A child's first educator is the parent or adult who plays a significant role in his life. Family literacy
programs are designed to meet the needs of parents who want to take on this educative role in the best
possible manner. Participation in a family literacy program opens the door to learning and exchanges of
knowledge and experience with practitioners and other parents and helps parents feel prepared and
confident in making literacy practices a priority in their lives and in the lives of their child right from their
birth. With good habits solidly established, parents can continue to support their child all through his
school years. Their child will thus be better prepared to take his place in an ever more complex and
demanding world.

Thanks to information that has become available through communication technologies and international
exchanges, an increasing number of countries are becoming interested in family literacy. More programs
are springing up, and they are designed or adapted to take into account the realities of the local
environment. Canada is no exception, with programs in each of its provinces and territories. In
francophone Ontario, member organizations of the Coalition francophone pour l'alphabetisation et la
formation de base en Ontario have been offering family literacy programs for the last 15years or so.

The Coalition francophone, a non-profit organization incorporated in 1999, offers support services to
providers of adult training services in French who work in the community sector and in the school and
post-secondary education systems in Ontario. The Coalition francophone designs and carries out research,
analysis and training projects to support its 40 member organizations. It also supports member
organizations in the implementation of family literacy programs. Eleven members offer family literacy
programs, whose implementation is supported by the Coalition francophone.

The Coalition francophone has always been interested in family literacy. It considers literacy to be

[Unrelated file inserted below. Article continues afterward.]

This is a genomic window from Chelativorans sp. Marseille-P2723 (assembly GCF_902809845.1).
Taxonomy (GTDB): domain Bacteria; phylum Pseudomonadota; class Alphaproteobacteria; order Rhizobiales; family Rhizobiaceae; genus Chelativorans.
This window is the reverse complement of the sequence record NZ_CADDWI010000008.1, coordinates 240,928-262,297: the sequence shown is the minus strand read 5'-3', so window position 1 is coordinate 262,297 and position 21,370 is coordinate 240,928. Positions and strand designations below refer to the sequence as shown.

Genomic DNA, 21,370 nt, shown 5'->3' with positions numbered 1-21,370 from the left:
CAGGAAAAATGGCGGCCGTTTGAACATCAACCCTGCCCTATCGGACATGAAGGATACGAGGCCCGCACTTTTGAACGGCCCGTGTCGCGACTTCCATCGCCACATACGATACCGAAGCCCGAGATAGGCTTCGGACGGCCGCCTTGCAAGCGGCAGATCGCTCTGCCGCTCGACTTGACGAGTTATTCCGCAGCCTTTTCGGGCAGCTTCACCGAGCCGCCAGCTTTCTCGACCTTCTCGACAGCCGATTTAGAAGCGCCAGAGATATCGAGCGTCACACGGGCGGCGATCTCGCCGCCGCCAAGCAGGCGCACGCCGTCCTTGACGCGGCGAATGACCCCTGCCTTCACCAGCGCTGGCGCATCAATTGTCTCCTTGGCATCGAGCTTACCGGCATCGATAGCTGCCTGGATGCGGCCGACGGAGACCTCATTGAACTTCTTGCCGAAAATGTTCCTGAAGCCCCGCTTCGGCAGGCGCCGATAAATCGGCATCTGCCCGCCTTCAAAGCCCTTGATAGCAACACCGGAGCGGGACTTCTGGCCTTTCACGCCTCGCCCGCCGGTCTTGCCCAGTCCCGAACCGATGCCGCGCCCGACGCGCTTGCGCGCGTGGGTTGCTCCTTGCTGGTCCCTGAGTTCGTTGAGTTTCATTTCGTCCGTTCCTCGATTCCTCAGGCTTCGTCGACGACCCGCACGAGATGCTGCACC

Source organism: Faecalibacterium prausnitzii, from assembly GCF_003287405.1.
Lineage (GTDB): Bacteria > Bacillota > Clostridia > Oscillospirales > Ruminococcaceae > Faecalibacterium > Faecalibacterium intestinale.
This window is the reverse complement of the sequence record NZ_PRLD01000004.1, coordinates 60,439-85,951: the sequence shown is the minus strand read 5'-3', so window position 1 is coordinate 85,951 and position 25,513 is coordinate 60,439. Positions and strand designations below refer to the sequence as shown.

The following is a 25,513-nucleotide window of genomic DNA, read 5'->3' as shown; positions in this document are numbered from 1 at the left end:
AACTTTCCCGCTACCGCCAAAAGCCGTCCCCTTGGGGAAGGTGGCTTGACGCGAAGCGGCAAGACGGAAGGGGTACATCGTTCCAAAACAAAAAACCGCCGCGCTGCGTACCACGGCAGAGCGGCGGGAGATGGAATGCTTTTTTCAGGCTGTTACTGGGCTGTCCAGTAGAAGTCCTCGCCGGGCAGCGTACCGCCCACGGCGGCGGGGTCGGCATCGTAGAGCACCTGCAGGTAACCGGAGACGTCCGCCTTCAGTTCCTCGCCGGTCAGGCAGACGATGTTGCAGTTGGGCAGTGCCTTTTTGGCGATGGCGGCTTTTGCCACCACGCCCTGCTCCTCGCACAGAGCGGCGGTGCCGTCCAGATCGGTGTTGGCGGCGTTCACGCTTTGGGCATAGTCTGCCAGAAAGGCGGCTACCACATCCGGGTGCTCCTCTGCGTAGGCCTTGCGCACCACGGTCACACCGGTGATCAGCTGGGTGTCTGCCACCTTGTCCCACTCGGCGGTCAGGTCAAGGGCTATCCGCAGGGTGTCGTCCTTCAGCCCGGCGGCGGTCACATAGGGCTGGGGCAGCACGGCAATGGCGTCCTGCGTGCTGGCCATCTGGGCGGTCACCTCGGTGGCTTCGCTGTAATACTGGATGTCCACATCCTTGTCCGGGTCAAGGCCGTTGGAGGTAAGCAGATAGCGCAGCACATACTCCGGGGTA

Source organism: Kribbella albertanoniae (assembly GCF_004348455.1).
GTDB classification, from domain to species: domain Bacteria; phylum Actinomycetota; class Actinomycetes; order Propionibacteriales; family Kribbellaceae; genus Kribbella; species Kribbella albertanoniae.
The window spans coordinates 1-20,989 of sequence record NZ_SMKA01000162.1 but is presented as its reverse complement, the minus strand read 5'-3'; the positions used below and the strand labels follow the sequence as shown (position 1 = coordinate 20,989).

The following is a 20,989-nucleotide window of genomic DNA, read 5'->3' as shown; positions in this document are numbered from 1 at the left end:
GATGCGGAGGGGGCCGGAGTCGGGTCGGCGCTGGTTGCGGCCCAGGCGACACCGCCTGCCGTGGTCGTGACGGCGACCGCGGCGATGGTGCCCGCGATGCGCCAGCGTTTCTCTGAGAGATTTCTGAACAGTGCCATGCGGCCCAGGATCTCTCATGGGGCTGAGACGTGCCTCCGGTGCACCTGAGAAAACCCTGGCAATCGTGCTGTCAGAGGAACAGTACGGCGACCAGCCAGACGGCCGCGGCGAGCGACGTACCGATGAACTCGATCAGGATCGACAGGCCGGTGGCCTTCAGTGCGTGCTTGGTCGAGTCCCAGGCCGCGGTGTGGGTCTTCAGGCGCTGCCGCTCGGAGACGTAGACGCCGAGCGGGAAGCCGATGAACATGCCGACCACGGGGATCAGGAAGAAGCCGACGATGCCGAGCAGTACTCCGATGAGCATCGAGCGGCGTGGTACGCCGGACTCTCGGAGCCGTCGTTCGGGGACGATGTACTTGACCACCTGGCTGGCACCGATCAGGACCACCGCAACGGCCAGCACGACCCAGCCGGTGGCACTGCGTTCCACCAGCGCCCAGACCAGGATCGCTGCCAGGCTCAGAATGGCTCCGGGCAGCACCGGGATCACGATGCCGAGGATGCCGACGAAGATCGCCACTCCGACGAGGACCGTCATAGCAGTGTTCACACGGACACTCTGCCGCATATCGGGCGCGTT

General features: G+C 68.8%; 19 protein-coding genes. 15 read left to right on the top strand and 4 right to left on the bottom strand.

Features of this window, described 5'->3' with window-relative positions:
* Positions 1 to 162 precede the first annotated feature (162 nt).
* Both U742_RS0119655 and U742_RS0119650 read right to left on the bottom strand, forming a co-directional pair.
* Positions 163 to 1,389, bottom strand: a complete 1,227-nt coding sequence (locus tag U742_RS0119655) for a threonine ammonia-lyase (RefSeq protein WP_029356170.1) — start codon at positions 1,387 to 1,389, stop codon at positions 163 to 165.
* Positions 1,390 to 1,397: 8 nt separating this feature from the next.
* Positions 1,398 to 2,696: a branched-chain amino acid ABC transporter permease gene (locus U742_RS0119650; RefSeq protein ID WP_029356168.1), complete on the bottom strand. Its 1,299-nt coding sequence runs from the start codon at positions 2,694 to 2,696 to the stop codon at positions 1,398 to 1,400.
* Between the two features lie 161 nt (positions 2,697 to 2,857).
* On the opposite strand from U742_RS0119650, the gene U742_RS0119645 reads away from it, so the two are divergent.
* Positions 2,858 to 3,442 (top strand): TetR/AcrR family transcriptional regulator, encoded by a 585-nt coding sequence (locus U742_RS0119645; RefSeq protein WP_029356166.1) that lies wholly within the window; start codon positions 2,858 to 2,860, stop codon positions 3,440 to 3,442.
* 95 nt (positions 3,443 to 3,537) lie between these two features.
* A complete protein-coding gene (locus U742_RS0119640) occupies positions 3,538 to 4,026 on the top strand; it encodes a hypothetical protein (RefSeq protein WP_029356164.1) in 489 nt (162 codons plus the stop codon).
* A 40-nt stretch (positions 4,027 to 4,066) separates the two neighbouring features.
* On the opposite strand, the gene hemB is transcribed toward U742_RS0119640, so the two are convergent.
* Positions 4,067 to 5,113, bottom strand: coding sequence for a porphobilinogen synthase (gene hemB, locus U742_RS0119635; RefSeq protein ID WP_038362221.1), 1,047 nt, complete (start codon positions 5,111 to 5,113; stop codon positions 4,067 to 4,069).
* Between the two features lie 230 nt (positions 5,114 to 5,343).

a means of preventing illiteracy among children and a dynamic way of involving parents
with low reading skills in an educational process. Moreover, the Coalition francophone
recognizes that family literacy programs are an excellent way of preserving and
promoting the French language and francophone culture in a minority setting. Family
literacy can therefore be understood as a social project that generates momentum and
draws the community together (Brunet, 2003)1. [Free translation]

In 2003, the Coalition francophone commissioned a research to evaluate the impact of family literacy
programs. The research was conducted by Sophie LeTouze, coordinator of the Centre for Interdisciplinary
Research on Citizenship and Minorities (CIRCEM)of the University of Ottawa. Three reports have been

The current report is an analysis of this research in the broader context of research on family literacy. It
also sets out recommendations about best practices and future research that can improve family literacy
programs so that they can better meet the specific needs of families living in a francophone minority

1 In 2003. the French term commonly used to denote literacy was alphabetisation. The connotations and use of this term are discussed in greater detail below.

2 The reports are available online: